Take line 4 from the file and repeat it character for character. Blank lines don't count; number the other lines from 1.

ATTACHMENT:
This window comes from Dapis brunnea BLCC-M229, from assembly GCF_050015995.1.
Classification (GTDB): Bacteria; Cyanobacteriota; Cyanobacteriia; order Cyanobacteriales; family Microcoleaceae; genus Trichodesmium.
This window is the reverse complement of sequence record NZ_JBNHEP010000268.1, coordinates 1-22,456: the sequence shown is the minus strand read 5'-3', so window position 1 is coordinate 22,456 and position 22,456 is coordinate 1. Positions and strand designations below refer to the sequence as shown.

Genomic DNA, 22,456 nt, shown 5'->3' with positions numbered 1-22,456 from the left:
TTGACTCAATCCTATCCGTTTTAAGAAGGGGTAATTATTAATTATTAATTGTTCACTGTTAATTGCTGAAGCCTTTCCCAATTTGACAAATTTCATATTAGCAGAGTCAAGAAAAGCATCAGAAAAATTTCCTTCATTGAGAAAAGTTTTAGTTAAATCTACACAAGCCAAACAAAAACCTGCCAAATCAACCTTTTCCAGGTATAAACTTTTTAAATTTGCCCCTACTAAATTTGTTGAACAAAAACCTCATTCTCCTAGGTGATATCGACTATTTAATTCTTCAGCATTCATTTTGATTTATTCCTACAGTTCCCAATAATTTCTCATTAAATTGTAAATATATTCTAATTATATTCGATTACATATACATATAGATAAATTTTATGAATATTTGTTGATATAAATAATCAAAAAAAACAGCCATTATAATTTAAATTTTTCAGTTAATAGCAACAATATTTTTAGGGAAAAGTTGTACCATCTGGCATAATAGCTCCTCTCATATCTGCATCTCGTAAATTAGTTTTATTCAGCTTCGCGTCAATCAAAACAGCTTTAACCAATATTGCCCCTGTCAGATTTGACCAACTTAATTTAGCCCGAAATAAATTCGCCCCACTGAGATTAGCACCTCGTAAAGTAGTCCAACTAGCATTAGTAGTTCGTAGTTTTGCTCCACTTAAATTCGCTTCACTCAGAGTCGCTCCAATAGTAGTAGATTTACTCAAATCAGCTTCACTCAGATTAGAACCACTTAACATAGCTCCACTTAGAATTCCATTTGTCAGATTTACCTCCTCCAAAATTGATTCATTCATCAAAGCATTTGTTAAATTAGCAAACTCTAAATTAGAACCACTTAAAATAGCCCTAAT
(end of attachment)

Genomic DNA, 22,456 nt, shown 5'->3' with positions numbered 1-22,456 from the left: